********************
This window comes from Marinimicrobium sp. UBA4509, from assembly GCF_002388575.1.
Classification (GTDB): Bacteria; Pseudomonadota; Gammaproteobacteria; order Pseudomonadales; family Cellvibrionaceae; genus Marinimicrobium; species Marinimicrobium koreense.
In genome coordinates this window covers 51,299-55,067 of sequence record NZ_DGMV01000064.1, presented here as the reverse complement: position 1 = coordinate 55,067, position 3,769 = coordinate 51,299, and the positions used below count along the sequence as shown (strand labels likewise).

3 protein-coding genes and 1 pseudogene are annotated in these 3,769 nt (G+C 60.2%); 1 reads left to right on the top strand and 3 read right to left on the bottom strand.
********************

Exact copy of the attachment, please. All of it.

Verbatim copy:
This window comes from Marinimicrobium sp. UBA4509, from assembly GCF_002388575.1.
Classification (GTDB): Bacteria; Pseudomonadota; Gammaproteobacteria; order Pseudomonadales; family Cellvibrionaceae; genus Marinimicrobium; species Marinimicrobium koreense.
In genome coordinates this window covers 51,299-55,067 of sequence record NZ_DGMV01000064.1, presented here as the reverse complement: position 1 = coordinate 55,067, position 3,769 = coordinate 51,299, and the positions used below count along the sequence as shown (strand labels likewise).

3 protein-coding genes and 1 pseudogene are annotated in these 3,769 nt (G+C 60.2%); 1 reads left to right on the top strand and 3 read right to left on the bottom strand.